A Barrel of Fun in Kentucky’s Bourbon Country
California has its wonderful wine, Mexico its Tequila, and Kentucky has the bourbon. Like fine horses, bourbon has been written into a chapter of the History of Kentucky. Those fine horses and bourbon have one thing in common that make Kentucky unique – its limestone-rich soil. The bluegrass that grows in this soil provides lush pastures for the thoroughbred horses, and the same soil is prime for growing the excellent corn used to produce the finest bourbon in the world.
I mentioned in my previous post that Steve and I are not bourbon drinkers, but that did not deter us from checking out a couple of the popular places on the Kentucky Bourbon Trail. We limited our excursions to just two distilleries, so we could at least learn how bourbon is made and do a little tasting. We chose to visit the Buffalo Trace Distillery while in the capital city of Frankfort, and Maker’s Mark when we were near its distillery in Loretto, KY.
Right off the bat we learned that all bourbon is whiskey, but not all whiskey is bourbon. And 95% of the world’s bourbon is made right here in Kentucky. This is an all-American drink that was officially declared “Americas Native Spirit” by an act of Congress in 1964.
We learned from both distilleries that while they follow the same time-honored process, what makes them distinctive from each other is their individual recipes and production techniques. However, to allow their product be called bourbon, by law they have to adhere to the following standards:
- Must be made of at least 51% corn.
- Must be stored in a brand-new, charred white oak barrel. This charring imparts the amber color and unique flavors into the bourbon.
- Must be aged at least two years in order to be designated “straight” bourbon whiskey.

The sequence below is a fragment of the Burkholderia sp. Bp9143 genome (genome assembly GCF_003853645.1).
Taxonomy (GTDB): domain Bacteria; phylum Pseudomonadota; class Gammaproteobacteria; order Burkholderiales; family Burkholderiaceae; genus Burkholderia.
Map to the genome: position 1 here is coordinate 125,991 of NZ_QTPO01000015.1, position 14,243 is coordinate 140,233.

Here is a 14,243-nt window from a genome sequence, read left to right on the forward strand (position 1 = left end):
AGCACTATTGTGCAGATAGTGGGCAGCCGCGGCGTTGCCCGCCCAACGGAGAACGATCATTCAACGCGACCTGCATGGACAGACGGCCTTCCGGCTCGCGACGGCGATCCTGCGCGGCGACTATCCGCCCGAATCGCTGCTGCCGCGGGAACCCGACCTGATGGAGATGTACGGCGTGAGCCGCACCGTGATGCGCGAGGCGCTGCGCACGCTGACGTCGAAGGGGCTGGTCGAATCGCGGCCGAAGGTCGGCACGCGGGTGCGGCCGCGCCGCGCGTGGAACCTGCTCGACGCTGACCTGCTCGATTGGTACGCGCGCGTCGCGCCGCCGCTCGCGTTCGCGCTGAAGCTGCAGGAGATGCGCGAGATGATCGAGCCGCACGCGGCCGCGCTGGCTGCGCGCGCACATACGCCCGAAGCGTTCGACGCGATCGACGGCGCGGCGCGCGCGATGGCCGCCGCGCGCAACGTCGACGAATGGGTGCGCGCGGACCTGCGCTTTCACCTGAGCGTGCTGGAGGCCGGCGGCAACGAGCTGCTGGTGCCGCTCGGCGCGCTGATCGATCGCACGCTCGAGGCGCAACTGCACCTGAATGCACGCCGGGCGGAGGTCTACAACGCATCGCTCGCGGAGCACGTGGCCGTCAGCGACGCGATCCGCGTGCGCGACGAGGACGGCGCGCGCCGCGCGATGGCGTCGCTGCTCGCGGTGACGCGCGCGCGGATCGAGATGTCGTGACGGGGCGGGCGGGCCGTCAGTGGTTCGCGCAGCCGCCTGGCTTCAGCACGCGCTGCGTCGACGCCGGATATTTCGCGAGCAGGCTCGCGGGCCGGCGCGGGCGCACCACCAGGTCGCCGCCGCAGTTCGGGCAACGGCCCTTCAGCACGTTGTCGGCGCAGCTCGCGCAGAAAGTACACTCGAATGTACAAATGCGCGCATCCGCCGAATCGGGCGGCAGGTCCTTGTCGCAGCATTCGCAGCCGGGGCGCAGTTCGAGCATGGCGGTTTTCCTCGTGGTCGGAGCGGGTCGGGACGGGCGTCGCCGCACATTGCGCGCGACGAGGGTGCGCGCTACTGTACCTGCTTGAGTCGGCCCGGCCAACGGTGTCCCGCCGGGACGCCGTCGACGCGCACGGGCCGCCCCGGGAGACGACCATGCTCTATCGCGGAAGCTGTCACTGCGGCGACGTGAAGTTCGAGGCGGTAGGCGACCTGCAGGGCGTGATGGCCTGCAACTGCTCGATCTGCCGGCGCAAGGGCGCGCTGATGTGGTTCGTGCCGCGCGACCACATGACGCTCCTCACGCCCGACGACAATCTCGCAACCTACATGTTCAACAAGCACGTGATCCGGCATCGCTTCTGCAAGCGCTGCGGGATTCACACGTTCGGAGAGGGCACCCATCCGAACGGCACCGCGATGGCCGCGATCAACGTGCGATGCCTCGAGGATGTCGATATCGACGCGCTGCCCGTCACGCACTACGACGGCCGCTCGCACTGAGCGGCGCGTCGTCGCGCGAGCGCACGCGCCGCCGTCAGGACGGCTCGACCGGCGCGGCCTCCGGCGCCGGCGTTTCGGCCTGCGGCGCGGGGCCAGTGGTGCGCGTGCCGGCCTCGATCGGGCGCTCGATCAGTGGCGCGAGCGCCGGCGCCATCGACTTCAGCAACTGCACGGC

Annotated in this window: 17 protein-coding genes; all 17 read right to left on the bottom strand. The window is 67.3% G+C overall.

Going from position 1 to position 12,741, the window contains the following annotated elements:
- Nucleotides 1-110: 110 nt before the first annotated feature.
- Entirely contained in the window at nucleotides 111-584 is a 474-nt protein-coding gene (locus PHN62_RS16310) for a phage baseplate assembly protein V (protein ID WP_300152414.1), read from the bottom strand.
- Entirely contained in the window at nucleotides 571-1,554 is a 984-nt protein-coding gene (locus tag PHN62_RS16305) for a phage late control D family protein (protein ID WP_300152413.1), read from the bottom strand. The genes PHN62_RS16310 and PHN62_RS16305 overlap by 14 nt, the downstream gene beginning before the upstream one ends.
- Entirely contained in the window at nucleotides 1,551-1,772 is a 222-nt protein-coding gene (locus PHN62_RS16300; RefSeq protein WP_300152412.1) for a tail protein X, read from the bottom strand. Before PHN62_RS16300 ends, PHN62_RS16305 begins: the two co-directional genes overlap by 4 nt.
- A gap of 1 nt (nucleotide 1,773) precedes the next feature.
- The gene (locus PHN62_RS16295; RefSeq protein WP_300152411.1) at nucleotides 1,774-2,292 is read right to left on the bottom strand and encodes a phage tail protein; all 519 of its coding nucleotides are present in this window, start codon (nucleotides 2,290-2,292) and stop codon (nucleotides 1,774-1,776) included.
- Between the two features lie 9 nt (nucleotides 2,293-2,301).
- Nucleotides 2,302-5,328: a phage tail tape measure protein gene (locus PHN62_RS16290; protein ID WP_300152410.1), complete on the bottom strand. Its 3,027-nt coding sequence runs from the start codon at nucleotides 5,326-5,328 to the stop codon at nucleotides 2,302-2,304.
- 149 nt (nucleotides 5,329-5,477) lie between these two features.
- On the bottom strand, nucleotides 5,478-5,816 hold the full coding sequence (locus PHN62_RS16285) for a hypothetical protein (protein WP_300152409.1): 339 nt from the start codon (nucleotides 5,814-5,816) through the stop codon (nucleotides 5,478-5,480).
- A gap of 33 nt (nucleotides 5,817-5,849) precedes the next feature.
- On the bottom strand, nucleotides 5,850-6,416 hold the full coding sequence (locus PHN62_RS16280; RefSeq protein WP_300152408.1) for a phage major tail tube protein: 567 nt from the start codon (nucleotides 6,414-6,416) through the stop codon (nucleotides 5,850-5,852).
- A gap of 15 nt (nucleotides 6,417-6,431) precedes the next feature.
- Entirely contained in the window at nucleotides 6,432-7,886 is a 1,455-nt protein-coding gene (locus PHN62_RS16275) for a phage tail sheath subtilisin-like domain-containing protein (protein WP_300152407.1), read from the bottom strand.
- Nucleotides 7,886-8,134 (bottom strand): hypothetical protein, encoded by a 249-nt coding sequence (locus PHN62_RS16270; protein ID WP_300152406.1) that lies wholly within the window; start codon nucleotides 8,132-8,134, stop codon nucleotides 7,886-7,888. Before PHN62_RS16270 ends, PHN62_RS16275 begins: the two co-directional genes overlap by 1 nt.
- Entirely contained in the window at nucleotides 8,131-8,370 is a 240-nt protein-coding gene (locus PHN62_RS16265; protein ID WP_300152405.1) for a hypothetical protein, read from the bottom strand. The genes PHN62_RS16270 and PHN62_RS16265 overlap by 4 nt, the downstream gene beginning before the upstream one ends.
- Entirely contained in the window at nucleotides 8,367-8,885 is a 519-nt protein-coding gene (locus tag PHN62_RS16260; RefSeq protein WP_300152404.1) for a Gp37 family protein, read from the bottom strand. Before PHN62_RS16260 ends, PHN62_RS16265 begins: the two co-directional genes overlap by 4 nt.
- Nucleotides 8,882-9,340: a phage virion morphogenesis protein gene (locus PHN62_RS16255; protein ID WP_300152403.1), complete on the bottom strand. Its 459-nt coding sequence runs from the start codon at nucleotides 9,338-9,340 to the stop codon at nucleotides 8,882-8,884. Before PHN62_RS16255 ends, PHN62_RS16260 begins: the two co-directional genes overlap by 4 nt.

- Nothing can be added to bourbon in the distillation process except water.
- Must be distilled at less than 160 proof.
When we entered the storage warehouse, we immediately inhaled the bourbon aroma that filled the air, also known as the “angel’s share.” That’s what the evaporated part of the bourbon is called as it “sleeps” in the barrel for at least two years as required.
At Maker’s Mark, we couldn’t pass up the “photo op” of dipping our own bottle into the classic red wax. Now we can someday share a bottle of bourbon and an interesting story with our friends.
Here are a few more pictures from both distilleries:
Tasting bourbon, learning the rules and getting up close to how it’s made was a fun experience.
The official trailhead of the Kentucky Bourbon Trail is at Bardstown. This town has the distinction of being the Bourbon Capital of the World, and The Most Beautiful Small Town in America. We stopped here first to fill our tummies with some food before heading on to Maker’s Mark. It is centrally located on the Bourbon Trail and boasts a variety of unique and diverse attractions, restaurants and shops. There were several restaurants to choose from, but we picked a local hole-in-the-wall – Mammy’s Kitchen – where we enjoyed a delicious lunch.
So the question is: did we have a barrel of fun? Oh yeah!